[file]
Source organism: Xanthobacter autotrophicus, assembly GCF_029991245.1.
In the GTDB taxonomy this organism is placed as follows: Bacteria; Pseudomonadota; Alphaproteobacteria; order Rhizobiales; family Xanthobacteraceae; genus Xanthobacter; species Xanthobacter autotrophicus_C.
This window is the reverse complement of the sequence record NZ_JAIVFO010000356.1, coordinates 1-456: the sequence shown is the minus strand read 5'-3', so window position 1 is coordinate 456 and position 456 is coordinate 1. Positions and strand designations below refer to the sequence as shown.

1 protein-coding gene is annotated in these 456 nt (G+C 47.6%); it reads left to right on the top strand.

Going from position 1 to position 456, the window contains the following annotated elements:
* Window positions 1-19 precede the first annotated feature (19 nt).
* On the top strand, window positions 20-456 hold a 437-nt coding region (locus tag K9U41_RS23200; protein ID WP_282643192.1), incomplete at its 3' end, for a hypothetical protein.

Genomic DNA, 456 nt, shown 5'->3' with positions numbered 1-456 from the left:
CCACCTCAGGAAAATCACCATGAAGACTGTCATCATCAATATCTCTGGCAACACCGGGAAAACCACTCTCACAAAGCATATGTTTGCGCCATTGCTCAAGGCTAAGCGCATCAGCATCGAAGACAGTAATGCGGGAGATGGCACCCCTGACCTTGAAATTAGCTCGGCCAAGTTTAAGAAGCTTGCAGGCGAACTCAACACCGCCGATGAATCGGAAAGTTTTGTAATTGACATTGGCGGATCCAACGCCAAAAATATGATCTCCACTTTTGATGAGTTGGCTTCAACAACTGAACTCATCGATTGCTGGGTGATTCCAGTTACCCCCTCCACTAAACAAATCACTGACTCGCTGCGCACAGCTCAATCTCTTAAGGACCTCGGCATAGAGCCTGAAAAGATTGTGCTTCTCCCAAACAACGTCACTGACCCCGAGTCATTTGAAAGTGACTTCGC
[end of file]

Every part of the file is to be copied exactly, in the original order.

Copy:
Source organism: Xanthobacter autotrophicus, assembly GCF_029991245.1.
In the GTDB taxonomy this organism is placed as follows: Bacteria; Pseudomonadota; Alphaproteobacteria; order Rhizobiales; family Xanthobacteraceae; genus Xanthobacter; species Xanthobacter autotrophicus_C.
This window is the reverse complement of the sequence record NZ_JAIVFO010000356.1, coordinates 1-456: the sequence shown is the minus strand read 5'-3', so window position 1 is coordinate 456 and position 456 is coordinate 1. Positions and strand designations below refer to the sequence as shown.

1 protein-coding gene is annotated in these 456 nt (G+C 47.6%); it reads left to right on the top strand.

Going from position 1 to position 456, the window contains the following annotated elements:
* Window positions 1-19 precede the first annotated feature (19 nt).
* On the top strand, window positions 20-456 hold a 437-nt coding region (locus tag K9U41_RS23200; protein ID WP_282643192.1), incomplete at its 3' end, for a hypothetical protein.

Genomic DNA, 456 nt, shown 5'->3' with positions numbered 1-456 from the left:
CCACCTCAGGAAAATCACCATGAAGACTGTCATCATCAATATCTCTGGCAACACCGGGAAAACCACTCTCACAAAGCATATGTTTGCGCCATTGCTCAAGGCTAAGCGCATCAGCATCGAAGACAGTAATGCGGGAGATGGCACCCCTGACCTTGAAATTAGCTCGGCCAAGTTTAAGAAGCTTGCAGGCGAACTCAACACCGCCGATGAATCGGAAAGTTTTGTAATTGACATTGGCGGATCCAACGCCAAAAATATGATCTCCACTTTTGATGAGTTGGCTTCAACAACTGAACTCATCGATTGCTGGGTGATTCCAGTTACCCCCTCCACTAAACAAATCACTGACTCGCTGCGCACAGCTCAATCTCTTAAGGACCTCGGCATAGAGCCTGAAAAGATTGTGCTTCTCCCAAACAACGTCACTGACCCCGAGTCATTTGAAAGTGACTTCGC